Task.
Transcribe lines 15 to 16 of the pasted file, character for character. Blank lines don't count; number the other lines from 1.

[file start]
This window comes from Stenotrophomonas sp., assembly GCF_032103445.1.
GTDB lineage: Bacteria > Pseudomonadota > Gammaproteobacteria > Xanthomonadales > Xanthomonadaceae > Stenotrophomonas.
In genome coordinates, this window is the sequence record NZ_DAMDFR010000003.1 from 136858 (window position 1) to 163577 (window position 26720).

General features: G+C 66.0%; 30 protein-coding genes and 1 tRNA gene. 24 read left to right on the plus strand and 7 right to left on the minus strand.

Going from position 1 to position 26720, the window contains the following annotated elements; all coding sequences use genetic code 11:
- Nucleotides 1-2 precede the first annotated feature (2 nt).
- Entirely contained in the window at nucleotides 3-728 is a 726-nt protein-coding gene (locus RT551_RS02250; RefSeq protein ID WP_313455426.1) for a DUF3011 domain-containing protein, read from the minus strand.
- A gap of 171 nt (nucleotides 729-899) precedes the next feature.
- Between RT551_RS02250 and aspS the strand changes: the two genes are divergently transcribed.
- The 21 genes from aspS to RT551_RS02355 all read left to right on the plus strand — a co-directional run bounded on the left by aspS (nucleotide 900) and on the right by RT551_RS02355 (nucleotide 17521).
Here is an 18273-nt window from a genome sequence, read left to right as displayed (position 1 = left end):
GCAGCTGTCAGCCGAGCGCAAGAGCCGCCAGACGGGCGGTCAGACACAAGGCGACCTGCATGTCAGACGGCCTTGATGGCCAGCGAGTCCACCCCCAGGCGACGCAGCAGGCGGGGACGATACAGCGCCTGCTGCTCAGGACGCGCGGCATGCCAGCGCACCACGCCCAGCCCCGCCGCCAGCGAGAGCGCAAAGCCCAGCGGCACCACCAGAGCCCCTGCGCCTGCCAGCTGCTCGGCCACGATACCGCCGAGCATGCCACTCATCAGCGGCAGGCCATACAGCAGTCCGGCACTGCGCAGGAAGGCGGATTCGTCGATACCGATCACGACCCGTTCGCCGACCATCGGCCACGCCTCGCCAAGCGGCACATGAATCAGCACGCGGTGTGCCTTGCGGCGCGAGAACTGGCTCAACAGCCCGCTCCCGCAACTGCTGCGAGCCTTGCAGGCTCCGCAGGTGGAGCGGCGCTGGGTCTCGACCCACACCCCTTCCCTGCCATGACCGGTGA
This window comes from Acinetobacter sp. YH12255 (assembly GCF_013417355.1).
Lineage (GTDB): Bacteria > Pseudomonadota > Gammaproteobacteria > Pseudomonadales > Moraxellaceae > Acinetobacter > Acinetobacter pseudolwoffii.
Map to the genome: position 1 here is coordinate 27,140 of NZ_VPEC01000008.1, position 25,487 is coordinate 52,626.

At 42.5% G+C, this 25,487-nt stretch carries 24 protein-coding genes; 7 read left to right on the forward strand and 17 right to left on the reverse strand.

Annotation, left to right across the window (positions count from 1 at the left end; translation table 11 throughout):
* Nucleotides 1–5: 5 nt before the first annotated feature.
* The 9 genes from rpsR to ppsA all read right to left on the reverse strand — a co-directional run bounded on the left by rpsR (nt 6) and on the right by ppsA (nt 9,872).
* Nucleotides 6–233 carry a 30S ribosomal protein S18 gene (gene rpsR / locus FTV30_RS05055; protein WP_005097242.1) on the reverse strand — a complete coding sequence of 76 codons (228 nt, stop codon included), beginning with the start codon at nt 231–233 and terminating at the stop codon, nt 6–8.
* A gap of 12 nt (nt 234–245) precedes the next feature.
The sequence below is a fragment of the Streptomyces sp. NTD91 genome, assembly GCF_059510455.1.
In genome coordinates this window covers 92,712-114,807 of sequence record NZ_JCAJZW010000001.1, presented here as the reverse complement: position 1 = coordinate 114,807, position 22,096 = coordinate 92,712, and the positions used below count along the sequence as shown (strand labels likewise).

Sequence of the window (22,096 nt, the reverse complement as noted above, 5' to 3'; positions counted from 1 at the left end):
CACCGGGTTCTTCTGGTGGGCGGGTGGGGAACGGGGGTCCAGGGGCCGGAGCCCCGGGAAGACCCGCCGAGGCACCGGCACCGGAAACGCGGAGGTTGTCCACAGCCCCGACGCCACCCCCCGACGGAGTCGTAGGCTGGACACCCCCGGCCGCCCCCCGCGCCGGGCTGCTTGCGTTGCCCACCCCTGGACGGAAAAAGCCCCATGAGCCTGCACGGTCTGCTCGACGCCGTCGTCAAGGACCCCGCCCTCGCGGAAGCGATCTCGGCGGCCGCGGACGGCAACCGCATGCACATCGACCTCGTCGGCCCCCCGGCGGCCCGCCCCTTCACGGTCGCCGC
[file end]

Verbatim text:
Map to the genome: position 1 here is coordinate 27,140 of NZ_VPEC01000008.1, position 25,487 is coordinate 52,626.

At 42.5% G+C, this 25,487-nt stretch carries 24 protein-coding genes; 7 read left to right on the forward strand and 17 right to left on the reverse strand.